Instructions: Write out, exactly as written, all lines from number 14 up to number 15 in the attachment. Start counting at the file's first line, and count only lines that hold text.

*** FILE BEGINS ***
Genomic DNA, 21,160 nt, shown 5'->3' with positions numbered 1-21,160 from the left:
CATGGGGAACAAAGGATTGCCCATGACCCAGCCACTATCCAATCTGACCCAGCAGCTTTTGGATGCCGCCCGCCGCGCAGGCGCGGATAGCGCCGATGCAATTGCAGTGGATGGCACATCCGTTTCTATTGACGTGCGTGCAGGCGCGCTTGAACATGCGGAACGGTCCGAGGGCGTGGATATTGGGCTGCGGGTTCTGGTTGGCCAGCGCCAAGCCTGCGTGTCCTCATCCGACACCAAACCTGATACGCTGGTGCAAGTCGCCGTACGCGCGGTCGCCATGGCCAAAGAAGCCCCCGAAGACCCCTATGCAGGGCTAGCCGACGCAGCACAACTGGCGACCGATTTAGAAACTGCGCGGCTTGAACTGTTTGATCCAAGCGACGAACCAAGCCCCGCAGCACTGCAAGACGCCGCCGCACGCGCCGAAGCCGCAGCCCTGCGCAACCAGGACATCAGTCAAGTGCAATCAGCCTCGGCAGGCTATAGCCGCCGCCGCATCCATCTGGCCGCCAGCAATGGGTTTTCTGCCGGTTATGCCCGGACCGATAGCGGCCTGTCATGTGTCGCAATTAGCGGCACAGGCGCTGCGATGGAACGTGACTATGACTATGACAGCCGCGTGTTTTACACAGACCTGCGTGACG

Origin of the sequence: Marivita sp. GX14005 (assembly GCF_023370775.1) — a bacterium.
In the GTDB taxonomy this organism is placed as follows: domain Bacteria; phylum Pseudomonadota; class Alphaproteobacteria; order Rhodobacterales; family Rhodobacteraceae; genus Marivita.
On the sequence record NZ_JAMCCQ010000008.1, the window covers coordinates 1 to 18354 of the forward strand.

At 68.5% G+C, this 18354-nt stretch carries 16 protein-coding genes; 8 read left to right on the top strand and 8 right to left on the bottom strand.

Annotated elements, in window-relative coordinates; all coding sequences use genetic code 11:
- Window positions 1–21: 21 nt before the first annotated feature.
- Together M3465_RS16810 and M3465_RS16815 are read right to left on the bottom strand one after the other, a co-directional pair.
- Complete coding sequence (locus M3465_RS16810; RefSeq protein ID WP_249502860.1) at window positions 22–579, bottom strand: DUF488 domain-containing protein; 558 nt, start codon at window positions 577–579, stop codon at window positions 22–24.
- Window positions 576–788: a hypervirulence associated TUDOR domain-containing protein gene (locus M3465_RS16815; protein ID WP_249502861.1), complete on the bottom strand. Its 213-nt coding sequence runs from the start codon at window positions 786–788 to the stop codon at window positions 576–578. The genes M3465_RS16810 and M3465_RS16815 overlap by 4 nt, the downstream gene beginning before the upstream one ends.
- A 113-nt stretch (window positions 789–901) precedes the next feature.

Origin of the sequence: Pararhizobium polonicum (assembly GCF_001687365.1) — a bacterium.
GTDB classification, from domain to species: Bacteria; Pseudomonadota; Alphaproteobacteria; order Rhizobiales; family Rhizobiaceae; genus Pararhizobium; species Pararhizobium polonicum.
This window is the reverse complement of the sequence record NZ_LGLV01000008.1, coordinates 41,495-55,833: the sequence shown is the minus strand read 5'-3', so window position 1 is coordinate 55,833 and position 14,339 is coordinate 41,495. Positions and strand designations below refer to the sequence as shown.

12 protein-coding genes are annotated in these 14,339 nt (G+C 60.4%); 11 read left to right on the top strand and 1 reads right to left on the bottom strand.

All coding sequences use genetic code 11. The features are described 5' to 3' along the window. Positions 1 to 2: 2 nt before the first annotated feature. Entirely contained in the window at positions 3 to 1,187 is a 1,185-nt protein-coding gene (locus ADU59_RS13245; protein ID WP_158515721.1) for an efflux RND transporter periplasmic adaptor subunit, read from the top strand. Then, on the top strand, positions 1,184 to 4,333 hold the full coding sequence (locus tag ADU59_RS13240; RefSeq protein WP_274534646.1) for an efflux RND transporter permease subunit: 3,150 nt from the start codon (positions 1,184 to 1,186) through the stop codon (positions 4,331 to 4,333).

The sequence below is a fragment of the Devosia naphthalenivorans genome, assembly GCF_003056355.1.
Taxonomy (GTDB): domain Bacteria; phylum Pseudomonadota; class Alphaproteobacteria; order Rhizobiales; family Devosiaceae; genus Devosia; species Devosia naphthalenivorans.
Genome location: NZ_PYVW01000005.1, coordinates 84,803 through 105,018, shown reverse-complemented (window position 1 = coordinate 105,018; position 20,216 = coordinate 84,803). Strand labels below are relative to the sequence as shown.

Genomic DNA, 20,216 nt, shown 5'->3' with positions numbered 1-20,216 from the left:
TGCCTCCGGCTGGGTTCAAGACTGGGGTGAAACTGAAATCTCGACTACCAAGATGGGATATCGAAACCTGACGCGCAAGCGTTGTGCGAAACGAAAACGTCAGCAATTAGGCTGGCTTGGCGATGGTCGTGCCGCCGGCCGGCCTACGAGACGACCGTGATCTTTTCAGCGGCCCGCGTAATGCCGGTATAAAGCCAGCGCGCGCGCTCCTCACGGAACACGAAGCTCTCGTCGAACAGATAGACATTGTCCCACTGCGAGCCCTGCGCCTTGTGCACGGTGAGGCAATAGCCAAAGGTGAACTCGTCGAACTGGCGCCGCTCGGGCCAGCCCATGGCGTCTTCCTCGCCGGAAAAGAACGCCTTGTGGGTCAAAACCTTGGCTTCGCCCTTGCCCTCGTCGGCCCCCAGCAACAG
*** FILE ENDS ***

GTDB classification, from domain to species: Bacteria; Pseudomonadota; Alphaproteobacteria; order Rhizobiales; family Rhizobiaceae; genus Pararhizobium; species Pararhizobium polonicum.
This window is the reverse complement of the sequence record NZ_LGLV01000008.1, coordinates 41,495-55,833: the sequence shown is the minus strand read 5'-3', so window position 1 is coordinate 55,833 and position 14,339 is coordinate 41,495. Positions and strand designations below refer to the sequence as shown.